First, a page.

The season nine star called the singer out on Twitter
Gentlemen, start your engines for more drama. That’s right, the library is open – last night, season nine RuPaul’s Drag Race star Farrah Moan took to Twitter to accuse Ariana Grande of “stealing from queer artists”.
Posting side-by-side images of herself and Grande in notably similar looks, she tweeted: “Ariana should give me a cut of that 10M since her team literally sent a pic of me to the designer and paid them to copy my look from as4. (Finally met the designer and got told the Tea) I guess stealing from queer artists for profit is fine tho.”
The look in question is the corset fit Grande wore in her “7 rings” video. The original version was designed by Moan “and a queer 18-year-old based out of Louisiana”. This claim is the latest in a long line of copying accusations made about the song, from Princess Nokia and Soulja Boy’s flows, to 2 Chainz’s iconic pink trap house, which was seemingly ripped off in Grande’s video.
Ariana should give me a cut of that 10M since her team literally sent a pic of me to the designer and paid them to copy my look from as4. (Finally met the designer and got told the Tea) I guess stealing from queer artists for profit is fine tho 🤷🏼♀️ pic.twitter.com/1smGr8K4G0— 👑 Farrah Moan (@farrahrized) September 4, 2019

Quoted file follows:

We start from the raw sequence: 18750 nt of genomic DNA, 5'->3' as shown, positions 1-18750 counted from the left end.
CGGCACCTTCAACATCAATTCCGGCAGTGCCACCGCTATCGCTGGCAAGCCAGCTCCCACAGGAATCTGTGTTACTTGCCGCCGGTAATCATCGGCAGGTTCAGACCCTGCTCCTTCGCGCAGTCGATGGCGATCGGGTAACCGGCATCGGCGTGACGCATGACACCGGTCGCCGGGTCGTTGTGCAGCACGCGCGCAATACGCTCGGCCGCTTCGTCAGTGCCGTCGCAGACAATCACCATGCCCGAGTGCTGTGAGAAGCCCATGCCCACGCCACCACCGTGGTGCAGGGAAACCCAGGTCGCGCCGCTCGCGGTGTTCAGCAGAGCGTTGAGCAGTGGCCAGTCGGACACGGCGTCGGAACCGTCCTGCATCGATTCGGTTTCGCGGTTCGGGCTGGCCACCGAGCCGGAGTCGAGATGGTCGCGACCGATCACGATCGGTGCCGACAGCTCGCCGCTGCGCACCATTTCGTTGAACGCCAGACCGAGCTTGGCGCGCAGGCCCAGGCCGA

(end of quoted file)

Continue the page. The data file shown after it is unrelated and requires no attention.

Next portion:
The accusations come after Ariana Grande filed a lawsuit against Forever 21 for hiring “a model who looks strikingly similar to Ms Grande wearing a similar hairstyle to the one Ms Grande wore in the “7 rings” video, dressed in a top designed to look like a top worn by Ms Grande”.
Although Moan previously said that if the pop star had taken inspiration she wouldn’t be angry, she’s since had a change of heart, tweeting: “idc what the lawsuit is really about, her legal team is accusing theft of likeness, image, w/e but the point is her team also stole.”
Thanks to RuPaul’s Drag Race and its cult following, drag culture is increasingly prevalent in the mainstream media, leaving it exposed to copying and capitalisation. With stars like Grande so immersed in the LBGTQ+ community, it’s important for credit to be given when due.